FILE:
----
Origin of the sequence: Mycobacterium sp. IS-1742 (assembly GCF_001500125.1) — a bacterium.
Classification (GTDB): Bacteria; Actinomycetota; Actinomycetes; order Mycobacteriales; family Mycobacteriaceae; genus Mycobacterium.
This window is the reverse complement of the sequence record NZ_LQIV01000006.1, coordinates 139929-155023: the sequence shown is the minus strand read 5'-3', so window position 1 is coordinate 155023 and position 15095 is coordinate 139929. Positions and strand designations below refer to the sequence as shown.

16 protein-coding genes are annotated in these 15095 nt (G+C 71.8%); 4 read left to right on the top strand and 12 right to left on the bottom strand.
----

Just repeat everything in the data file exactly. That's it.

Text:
Origin of the sequence: Mycobacterium sp. IS-1742 (assembly GCF_001500125.1) — a bacterium.
Classification (GTDB): Bacteria; Actinomycetota; Actinomycetes; order Mycobacteriales; family Mycobacteriaceae; genus Mycobacterium.
This window is the reverse complement of the sequence record NZ_LQIV01000006.1, coordinates 139929-155023: the sequence shown is the minus strand read 5'-3', so window position 1 is coordinate 155023 and position 15095 is coordinate 139929. Positions and strand designations below refer to the sequence as shown.

16 protein-coding genes are annotated in these 15095 nt (G+C 71.8%); 4 read left to right on the top strand and 12 right to left on the bottom strand.